This is partially because I don't understand what I'm looking at in that diagram, but mostly because I don't understand why a sealed and vented cabinet would start to diverge at low frequencies if they were in the same physical plane to start with.

Wait: is it because one driver can respond more quickly to low frequency notes than the other - because one is sealed and one is not?

...
I went looking for an old website where I remember reading about this for the first time and, when I discovered it, realized that I was thinking about time alignment, not phase (though I still don't quite understand the difference).

Here's the link, the pictures illustrate the phenomenon I was trying to describe: http://www.lenardaudio.com/education/06_x-over_4.html

Best,

Quote:
Originally Posted by Elliot Thompson
This photo illustrates two enclosures using the same internal cabinet dimensions and, same driver. The only difference is one is sealed while the other is vented.

As you can see, the phase separation begins approximately 80 Hz and, begins to widen as the frequency decreases.

Under such circumstances, the only remedy is to either seal or vent both cabinets. Reversing the polarity generally gives many the assumption it will solve the problem.

What will occur by reversing the polarity is, alter the direction on how the loudspeaker will cancel. So the yellow line will face donward but, will still be
out of line with the red line.

This is a mechanical error which cannot be fixed electronically. Both lines must be curved below 80 Hz or straight below 80 Hz to prevent any phase cancellation below 80 Hz.

This is why using sealed and vented cabinets on the same frequencies (particular within the bass region) is not recommended.

Best Regards,
__________________
Good Faith
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  #19  
Old 07-04-2011, 12:34 PM
herbalpudding herbalpudding is offline
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Thanks for that info Elliot, that's very cool stuff.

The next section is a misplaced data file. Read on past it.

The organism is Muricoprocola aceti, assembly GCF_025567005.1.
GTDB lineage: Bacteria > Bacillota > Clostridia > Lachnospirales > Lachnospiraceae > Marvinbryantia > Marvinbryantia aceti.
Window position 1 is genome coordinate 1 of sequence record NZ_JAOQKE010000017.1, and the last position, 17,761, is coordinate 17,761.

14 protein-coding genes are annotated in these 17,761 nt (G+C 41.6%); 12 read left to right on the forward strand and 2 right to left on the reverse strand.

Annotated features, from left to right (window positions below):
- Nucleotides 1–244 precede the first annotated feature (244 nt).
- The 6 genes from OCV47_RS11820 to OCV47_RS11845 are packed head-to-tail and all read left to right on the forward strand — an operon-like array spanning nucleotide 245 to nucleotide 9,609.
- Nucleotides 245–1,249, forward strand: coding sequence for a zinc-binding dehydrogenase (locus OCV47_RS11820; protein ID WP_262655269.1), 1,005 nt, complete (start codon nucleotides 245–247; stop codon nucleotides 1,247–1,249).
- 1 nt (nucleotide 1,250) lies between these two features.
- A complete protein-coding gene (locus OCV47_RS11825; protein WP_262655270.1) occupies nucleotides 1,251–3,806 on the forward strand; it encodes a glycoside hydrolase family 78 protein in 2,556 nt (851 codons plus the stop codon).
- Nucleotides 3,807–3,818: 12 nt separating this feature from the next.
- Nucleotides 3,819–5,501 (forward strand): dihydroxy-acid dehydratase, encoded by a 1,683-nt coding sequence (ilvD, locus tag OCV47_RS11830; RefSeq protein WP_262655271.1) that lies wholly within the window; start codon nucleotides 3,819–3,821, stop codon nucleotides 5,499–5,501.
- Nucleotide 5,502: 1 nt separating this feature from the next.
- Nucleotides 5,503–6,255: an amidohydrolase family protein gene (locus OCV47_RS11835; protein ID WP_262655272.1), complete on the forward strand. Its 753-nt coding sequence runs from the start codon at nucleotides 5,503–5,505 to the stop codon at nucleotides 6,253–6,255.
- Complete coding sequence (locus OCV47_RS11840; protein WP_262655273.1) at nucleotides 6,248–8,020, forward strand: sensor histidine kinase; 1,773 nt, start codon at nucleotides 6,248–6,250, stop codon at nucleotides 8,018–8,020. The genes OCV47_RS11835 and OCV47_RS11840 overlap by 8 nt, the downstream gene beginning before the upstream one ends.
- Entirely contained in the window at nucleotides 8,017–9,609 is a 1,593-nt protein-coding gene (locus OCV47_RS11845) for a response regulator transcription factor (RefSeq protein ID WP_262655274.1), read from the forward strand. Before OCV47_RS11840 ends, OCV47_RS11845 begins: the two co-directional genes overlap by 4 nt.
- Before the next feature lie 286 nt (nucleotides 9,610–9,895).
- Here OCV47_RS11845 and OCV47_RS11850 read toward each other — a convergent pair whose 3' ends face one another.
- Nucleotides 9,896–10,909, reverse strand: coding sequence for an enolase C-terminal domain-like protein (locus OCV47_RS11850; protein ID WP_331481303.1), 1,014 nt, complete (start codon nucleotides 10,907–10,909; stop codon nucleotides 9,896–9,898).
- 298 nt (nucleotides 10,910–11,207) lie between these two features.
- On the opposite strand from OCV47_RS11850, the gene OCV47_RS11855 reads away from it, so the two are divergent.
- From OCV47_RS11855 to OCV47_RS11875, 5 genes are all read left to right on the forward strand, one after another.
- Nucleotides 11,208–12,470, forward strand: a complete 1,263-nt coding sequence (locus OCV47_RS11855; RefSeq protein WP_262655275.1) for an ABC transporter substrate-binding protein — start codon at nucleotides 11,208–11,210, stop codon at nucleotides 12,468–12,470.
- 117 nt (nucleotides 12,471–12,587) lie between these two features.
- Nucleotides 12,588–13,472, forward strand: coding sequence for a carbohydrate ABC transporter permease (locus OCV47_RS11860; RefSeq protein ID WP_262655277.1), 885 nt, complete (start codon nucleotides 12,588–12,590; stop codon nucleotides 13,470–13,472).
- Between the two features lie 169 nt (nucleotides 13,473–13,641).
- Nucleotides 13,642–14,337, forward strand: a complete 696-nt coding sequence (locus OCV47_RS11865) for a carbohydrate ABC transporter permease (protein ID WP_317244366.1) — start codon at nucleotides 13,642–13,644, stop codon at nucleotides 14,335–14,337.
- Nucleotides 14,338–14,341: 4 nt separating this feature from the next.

I think I was mislead from the get-go (again!) in that I was under the impression that scoops were designed to hit lower frequencies (i.e. sub-bass) than the direct vented straight horns. It sounds like what you guys are saying is that they were designed to do the same exact thing as the direct vented enclosures (mid-bass).
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  #20  
Old 07-04-2011, 02:56 PM
Elliot Thompson Elliot Thompson is offline
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Thanks Paul.

Happy Independance Day!

If I could do it again, I would have worded it differently.


Limetwig, the answer is very simple. The back wave of the speaker (which is escaping through the vent) is out of phase with the front wave (This is the frontal part of the loudspeaker).

Since all reflex cabinets will be out of phase at and below the tuning (fb) frequency, whereas a sealed cabinet is in-phase at all times, the graph shows a cancellation (or phase shift) which, begins approxiamately 80 Hz. Such a phenomenon is like trying to join oil and water. No matter how hard you try to mix the two together, they will not blend together.

Bare in mind, the example shown is based on all things considered equal. The only exception is having one enclosure vented while the other is sealed. Under real-world conditions, there will be more things to take into consideration due to different cabinet sizes and/or loudspeaker TS Parameters.


Herbalpudding, I am in the same camp as Paul in terms of Scoops. Scoops offer an exaggeration around 60 Hz, cancels itself at 80 Hz and, offers more exaggeration from 90 Hz onwards. Scoops work well for music that offers sustained notes like old Reggae, in addition to Drum & Bass. This is why Scoops are popular in that market.

Scoops also rely heavily on equalisation to attain a substantial amount of low bass. They are not very efficient below 50 Hz, which is not considered low bass in this day in age. Even in the Disco era of yesteryear, Scoops (aka Waldoff) were used more as a bass cabinet with a large folded horn sitting below covering frequencies below 55 Hz.

A reflex cabinet’s low frequency roll-off point varies pending on the design. Nevertheless, you can expect an off-the-shelf sound reinforcement reflex sub cabinet to bring forth anywhere from 40 to 30 Hz, @ –3 dB. This is why reflex cabinets are more popular than Scoops globally. A reflex cabinet offers the lowest bass response in the smallest package with good efficiency.


Best Regards,